Skin testing not sufficient to ID contrast media sensitivity

June 1, 2012
Skin testing not sufficient to ID contrast media sensitivity
More than 50 percent of patients with nonimmediate reactions to iodinated contrast media are identified with the drug provocation test and not with skin testing, according to a study published online May 15 in Allergy.

(HealthDay) -- More than 50 percent of patients with nonimmediate reactions to iodinated contrast media (CM) are identified with the drug provocation test (DPT) and not with skin testing, according to a study published online May 15 in Allergy.

Maria J. Torres, M.D., Ph.D., of Carlos Haya Hospital in Malaga, Spain, and associates investigated the role of skin testing and the DPT in the diagnosis of nonimmediate reactions to CM in 161 patients. Skin intradermal and patch testing were performed with different CM. In cases with a negative skin test, a single-blind placebo-controlled DPT was performed.

The researchers found that 21.1 percent of the subjects were skin-test positive to the various CM. In 34.6 percent of skin-test negative cases the DPT was positive. Of the 78 cases with confirmed hypersensitivity, 56.4 percent were identified by DPT and 43.6 percent were identified by skin testing.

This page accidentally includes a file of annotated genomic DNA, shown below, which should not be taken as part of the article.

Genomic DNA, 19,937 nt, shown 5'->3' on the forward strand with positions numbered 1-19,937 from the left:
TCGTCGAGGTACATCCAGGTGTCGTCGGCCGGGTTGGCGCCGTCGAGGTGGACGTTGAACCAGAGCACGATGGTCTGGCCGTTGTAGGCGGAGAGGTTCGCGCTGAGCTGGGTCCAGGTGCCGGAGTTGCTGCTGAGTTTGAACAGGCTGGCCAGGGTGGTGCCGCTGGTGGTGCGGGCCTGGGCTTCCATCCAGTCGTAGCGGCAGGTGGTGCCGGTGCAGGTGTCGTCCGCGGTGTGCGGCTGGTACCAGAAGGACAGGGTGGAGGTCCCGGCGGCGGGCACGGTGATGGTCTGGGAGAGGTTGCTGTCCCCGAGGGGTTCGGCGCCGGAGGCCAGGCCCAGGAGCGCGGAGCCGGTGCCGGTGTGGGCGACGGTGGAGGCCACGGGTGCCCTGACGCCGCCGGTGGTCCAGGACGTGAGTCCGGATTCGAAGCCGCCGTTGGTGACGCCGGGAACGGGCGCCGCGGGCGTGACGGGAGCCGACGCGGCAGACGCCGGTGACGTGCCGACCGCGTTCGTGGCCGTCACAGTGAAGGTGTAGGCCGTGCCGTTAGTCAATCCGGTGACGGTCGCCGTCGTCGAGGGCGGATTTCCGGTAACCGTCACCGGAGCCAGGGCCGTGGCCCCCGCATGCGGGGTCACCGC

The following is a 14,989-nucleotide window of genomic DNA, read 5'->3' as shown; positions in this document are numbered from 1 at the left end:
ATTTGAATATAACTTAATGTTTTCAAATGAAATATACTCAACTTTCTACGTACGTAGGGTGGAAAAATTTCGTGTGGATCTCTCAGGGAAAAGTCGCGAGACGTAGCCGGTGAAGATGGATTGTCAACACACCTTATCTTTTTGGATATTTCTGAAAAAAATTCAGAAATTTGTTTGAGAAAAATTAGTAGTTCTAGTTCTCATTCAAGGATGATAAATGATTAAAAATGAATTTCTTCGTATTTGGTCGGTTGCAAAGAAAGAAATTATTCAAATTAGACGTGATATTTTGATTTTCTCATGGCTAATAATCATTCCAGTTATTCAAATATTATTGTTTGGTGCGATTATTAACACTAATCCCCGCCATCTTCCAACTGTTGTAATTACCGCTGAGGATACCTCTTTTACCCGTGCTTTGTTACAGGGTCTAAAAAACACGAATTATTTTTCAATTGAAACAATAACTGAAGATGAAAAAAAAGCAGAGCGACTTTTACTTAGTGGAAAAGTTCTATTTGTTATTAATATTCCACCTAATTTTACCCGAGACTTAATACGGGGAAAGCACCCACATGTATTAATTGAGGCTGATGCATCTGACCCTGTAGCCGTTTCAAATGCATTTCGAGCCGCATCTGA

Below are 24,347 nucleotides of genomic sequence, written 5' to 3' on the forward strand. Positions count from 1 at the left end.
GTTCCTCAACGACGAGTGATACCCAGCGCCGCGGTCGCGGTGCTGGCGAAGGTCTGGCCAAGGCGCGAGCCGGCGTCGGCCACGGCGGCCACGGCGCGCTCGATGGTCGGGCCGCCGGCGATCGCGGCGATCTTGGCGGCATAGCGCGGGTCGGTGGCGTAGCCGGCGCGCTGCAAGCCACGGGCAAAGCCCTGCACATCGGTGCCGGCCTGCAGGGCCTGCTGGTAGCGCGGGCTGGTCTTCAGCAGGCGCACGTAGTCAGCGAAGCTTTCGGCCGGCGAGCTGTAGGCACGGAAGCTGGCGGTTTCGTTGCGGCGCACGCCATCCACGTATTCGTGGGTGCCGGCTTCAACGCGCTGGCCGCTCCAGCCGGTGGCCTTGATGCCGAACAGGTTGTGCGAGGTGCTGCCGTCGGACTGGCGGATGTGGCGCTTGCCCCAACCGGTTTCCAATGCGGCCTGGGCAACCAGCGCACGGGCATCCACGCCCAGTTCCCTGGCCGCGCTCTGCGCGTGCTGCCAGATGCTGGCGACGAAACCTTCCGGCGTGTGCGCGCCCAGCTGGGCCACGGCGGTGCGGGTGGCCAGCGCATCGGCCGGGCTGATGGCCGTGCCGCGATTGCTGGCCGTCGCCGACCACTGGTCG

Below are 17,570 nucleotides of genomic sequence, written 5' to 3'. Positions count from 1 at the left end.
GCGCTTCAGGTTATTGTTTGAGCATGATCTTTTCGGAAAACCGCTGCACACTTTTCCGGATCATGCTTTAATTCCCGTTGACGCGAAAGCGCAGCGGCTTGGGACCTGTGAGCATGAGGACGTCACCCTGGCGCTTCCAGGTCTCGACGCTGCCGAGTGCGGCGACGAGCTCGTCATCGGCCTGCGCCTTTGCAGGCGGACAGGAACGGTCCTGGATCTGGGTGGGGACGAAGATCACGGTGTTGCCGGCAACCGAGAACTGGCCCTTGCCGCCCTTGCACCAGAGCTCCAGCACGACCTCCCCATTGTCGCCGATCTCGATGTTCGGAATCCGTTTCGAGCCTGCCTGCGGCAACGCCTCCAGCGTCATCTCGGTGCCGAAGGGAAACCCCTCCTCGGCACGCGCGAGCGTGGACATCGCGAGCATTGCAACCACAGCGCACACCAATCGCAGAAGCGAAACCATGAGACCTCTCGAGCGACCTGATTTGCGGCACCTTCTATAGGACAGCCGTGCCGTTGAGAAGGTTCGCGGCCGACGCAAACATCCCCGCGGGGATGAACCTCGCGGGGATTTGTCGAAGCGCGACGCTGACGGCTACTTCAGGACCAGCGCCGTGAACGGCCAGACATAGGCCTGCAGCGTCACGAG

"We conclude that sensitivity is not sufficient and that, in more than 50 percent of cases, a DPT is also needed to establish the diagnosis," the authors write.

Explore further: Objective evidence of skin infestation lacking in patients with diagnosis of delusional infestation

More information: Abstract
Full Text (subscription or payment may be required)

Related Stories

Recommended for you

Epigenomic changes are key to innate immunological memory

August 31, 2015

A research team led by Keisuke Yoshida and Shunsuke Ishii of the RIKEN Molecular Genetics Laboratory has revealed that epigenomic changes induced by pathogen infections, mediated by a transcription factor called ATF7, are ...

Team finds early inflammatory response paralyzes T cells

August 18, 2015

In a discovery that is likely to rewrite immunology text books, researchers at UC Davis have found that early exposure to inflammatory cytokines, such as interleukin 2, can "paralyze" CD4 T cells, immune components that help ...

SIV shrugs off antibodies in vaccinated monkeys

August 11, 2015

New research on monkeys vaccinated against HIV's relative SIV calls into question an idea that has driven AIDS vaccine work for years. The assumption: a protective vaccine only needs to stimulate moderate levels of antibodies ...

0 comments

Please sign in to add a comment. Registration is free, and takes less than a minute. Read more

Click here to reset your password.
Sign in to get notified via email when new comments are made.